[Numpy-discussion] question about future support for python-3
Charles R Harris
Wed Sep 9 10:25:31 CDT 2009
On Wed, Sep 9, 2009 at 7:15 AM, Darren Dale <email@example.com> wrote:
> On Tue, Sep 8, 2009 at 9:02 PM, David Cournapeau<firstname.lastname@example.org>
> > On Wed, Sep 9, 2009 at 9:37 AM, Darren Dale<email@example.com> wrote:
> >> Hi David,
> >>> I already gave my own opinion on py3k, which can be summarized as:
> >>> - it is a huge effort, and no core numpy/scipy developer has
> >>> expressed the urge to transition to py3k, since py3k does not bring
> >>> much for scientific computing.
> >>> - very few packages with a significant portion of C have been ported
> >>> to my knowledge, hence very little experience on how to do it. AFAIK,
> >>> only small packages have been ported. Even big, pure python projects
> >>> have not been ported. The only big C project to have been ported is
> >>> python itself, and it broke compatibility and used a different source
> >>> tree than python 2.
> >>> - it remains to be seen whether we can do the py3k support in the
> >>> same source tree as the one use for python >= 2.4. Having two source
> >>> trees would make the effort even much bigger, well over the current
> >>> developers capacity IMHO.
> >>> The only area where I could see the PSF helping is the point 2: more
> >>> documentation, more stories about 2->3 transition.
> >> I'm surprised to hear you say that. I would think additional developer
> >> and/or financial resources would be useful, for all of the reasons you
> >> listed.
> > If there was enough resources to pay someone very familiar with numpy
> > codebase for a long time, then yes, it could be useful - but I assume
> > that's out of the question. This would be very expensive as it would
> > requires several full months IMO.
> > The PSF could help for the point 3, by porting other projects to py3k
> > and documenting it. The only example I know so far is pycog2
> > (
> > Paying people to do documentation about porting C code seems like a
> > good way to spend money: it would be useful outside numpy community,
> > and would presumably be less costly.
> Another topic concerning documentation is API compatibility. The
> python devs have requested projects not use the 2-3 transition as an
> excuse to change their APIs, but numpy is maybe a special case. I'm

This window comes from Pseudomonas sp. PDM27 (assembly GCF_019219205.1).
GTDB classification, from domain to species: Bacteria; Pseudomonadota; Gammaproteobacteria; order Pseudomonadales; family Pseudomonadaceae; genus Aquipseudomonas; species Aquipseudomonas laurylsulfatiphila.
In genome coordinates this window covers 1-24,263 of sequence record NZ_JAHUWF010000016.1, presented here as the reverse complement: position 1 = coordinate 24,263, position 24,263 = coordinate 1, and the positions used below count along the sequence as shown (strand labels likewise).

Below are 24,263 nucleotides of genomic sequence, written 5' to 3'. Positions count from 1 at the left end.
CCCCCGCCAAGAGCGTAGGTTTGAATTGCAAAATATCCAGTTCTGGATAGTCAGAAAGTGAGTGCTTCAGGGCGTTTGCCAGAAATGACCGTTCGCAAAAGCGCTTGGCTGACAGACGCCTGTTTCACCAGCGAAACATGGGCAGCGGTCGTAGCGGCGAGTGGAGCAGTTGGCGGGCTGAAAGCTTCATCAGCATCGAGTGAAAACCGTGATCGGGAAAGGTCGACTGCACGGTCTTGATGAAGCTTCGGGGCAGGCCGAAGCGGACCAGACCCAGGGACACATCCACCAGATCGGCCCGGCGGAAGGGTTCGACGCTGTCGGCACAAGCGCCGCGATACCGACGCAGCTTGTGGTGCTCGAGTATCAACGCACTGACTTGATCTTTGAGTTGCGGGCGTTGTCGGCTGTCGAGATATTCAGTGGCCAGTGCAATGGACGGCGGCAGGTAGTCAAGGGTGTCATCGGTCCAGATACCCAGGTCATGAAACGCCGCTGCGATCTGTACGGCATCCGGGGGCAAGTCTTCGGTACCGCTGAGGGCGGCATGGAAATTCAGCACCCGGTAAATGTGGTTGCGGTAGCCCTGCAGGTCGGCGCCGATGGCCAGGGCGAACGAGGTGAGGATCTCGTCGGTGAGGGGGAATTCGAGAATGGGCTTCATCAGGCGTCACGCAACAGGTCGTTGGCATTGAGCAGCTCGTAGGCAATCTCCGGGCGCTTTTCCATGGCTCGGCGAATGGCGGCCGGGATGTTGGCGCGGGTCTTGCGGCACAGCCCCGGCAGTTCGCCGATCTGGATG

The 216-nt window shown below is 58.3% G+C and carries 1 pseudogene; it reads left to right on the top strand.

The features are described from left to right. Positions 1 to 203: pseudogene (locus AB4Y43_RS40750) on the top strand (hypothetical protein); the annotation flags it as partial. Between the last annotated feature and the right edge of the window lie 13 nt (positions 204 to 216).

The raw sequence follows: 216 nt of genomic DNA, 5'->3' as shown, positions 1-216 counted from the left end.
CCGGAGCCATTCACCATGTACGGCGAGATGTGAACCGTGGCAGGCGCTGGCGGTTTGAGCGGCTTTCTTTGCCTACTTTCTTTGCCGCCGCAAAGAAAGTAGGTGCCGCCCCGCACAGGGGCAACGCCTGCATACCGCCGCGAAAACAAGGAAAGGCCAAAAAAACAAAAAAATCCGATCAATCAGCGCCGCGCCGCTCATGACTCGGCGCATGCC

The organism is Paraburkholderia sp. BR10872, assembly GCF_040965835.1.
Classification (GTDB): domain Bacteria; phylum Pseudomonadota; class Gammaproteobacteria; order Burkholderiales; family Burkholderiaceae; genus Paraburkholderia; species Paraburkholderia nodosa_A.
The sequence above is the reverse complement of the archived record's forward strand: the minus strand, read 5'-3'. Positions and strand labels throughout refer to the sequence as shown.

> thinking about PEP3118. Is numpy going to transition to python 3 and
> then down the road transition again to the new buffer protocol? What
> is the strategy here? My underinformed impression is that there isn't
> one, since every time PEP3118 is considered in the context of the 2-3
> transition somebody helpfully reminds the list that we aren't supposed
> to break APIs. Numpy is a critical python library, perhaps the
> transition presents an opportunity, if the community can yield a
> little on numpy's C api. For example, in the long run, what would it
> take to get numpy (or the core thereof) into the standard library, and
> can we take steps now in that direction? Would the numpy devs be
> receptive to comments from the python devs on the existing numpy
> I'm willing to pitch in and work on the transition, not because I need
> python-3 right now, but because the transition needs to happen and it
> would benefit everyone in the long run. But I would like to know that
> we are making the most of the opportunity, and have considered our
Making numpy more buffer centric is an interesting idea and might be where
we want to go with the ufuncs, but the new buffer protocol didn't go in
until python 2.6. If there was no rush I'd go with Fernando and wait until
we could be all python 2.6 all the time.
However, if anyone has the time to work on getting the c-code up to snuff
and finding out what the problems are I'm all for that. I have some notes on
the transition in the src directory and if you do anything please keep them
There is a lot of work to be done in the python code also, some of which can
be done at this time, i.e., making all exceptions use class ctors, etc.
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